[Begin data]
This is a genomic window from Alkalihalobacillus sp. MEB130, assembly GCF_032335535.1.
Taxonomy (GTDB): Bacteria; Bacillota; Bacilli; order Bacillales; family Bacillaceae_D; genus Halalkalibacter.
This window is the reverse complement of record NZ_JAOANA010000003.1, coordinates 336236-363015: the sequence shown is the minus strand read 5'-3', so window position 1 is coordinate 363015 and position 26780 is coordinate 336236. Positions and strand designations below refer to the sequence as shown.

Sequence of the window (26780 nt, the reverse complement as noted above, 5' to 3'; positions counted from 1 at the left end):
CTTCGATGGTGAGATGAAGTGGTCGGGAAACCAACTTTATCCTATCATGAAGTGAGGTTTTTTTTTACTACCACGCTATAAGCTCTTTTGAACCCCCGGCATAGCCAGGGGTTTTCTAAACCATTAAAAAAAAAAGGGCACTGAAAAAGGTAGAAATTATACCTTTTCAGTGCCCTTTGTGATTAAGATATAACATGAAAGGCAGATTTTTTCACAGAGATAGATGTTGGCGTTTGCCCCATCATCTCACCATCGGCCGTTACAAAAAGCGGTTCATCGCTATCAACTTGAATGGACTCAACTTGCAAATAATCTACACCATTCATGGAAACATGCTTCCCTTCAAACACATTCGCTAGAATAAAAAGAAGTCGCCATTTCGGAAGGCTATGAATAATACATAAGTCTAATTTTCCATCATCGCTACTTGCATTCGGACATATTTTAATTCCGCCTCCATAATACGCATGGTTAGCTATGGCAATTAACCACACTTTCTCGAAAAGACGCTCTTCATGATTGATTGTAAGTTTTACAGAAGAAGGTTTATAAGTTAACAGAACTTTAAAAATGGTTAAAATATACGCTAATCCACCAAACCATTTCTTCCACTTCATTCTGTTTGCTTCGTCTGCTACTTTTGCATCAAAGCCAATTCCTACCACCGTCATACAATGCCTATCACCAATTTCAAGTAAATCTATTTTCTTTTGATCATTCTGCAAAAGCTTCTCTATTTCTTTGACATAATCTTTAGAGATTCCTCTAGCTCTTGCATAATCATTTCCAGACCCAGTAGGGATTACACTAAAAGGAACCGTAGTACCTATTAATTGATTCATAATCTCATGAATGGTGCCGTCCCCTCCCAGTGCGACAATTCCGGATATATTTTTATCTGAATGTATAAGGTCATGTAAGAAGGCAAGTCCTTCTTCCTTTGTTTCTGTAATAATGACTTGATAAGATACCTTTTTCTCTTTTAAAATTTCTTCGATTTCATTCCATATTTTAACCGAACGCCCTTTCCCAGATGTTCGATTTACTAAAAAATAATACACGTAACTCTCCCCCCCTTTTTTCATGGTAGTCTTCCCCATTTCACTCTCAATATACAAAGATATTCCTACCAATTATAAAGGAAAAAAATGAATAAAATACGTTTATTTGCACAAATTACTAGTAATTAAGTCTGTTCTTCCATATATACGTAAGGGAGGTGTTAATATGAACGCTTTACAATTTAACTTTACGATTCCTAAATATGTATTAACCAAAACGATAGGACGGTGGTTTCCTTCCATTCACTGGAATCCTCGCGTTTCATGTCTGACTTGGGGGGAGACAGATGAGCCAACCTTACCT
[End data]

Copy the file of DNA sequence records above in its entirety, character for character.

This is a genomic window from Alkalihalobacillus sp. MEB130, assembly GCF_032335535.1.
Taxonomy (GTDB): Bacteria; Bacillota; Bacilli; order Bacillales; family Bacillaceae_D; genus Halalkalibacter.
This window is the reverse complement of record NZ_JAOANA010000003.1, coordinates 336236-363015: the sequence shown is the minus strand read 5'-3', so window position 1 is coordinate 363015 and position 26780 is coordinate 336236. Positions and strand designations below refer to the sequence as shown.

Sequence of the window (26780 nt, the reverse complement as noted above, 5' to 3'; positions counted from 1 at the left end):
CTTCGATGGTGAGATGAAGTGGTCGGGAAACCAACTTTATCCTATCATGAAGTGAGGTTTTTTTTTACTACCACGCTATAAGCTCTTTTGAACCCCCGGCATAGCCAGGGGTTTTCTAAACCATTAAAAAAAAAAGGGCACTGAAAAAGGTAGAAATTATACCTTTTCAGTGCCCTTTGTGATTAAGATATAACATGAAAGGCAGATTTTTTCACAGAGATAGATGTTGGCGTTTGCCCCATCATCTCACCATCGGCCGTTACAAAAAGCGGTTCATCGCTATCAACTTGAATGGACTCAACTTGCAAATAATCTACACCATTCATGGAAACATGCTTCCCTTCAAACACATTCGCTAGAATAAAAAGAAGTCGCCATTTCGGAAGGCTATGAATAATACATAAGTCTAATTTTCCATCATCGCTACTTGCATTCGGACATATTTTAATTCCGCCTCCATAATACGCATGGTTAGCTATGGCAATTAACCACACTTTCTCGAAAAGACGCTCTTCATGATTGATTGTAAGTTTTACAGAAGAAGGTTTATAAGTTAACAGAACTTTAAAAATGGTTAAAATATACGCTAATCCACCAAACCATTTCTTCCACTTCATTCTGTTTGCTTCGTCTGCTACTTTTGCATCAAAGCCAATTCCTACCACCGTCATACAATGCCTATCACCAATTTCAAGTAAATCTATTTTCTTTTGATCATTCTGCAAAAGCTTCTCTATTTCTTTGACATAATCTTTAGAGATTCCTCTAGCTCTTGCATAATCATTTCCAGACCCAGTAGGGATTACACTAAAAGGAACCGTAGTACCTATTAATTGATTCATAATCTCATGAATGGTGCCGTCCCCTCCCAGTGCGACAATTCCGGATATATTTTTATCTGAATGTATAAGGTCATGTAAGAAGGCAAGTCCTTCTTCCTTTGTTTCTGTAATAATGACTTGATAAGATACCTTTTTCTCTTTTAAAATTTCTTCGATTTCATTCCATATTTTAACCGAACGCCCTTTCCCAGATGTTCGATTTACTAAAAAATAATACACGTAACTCTCCCCCCCTTTTTTCATGGTAGTCTTCCCCATTTCACTCTCAATATACAAAGATATTCCTACCAATTATAAAGGAAAAAAATGAATAAAATACGTTTATTTGCACAAATTACTAGTAATTAAGTCTGTTCTTCCATATATACGTAAGGGAGGTGTTAATATGAACGCTTTACAATTTAACTTTACGATTCCTAAATATGTATTAACCAAAACGATAGGACGGTGGTTTCCTTCCATTCACTGGAATCCTCGCGTTTCATGTCTGACTTGGGGGGAGACAGATGAGCCAACCTTACCT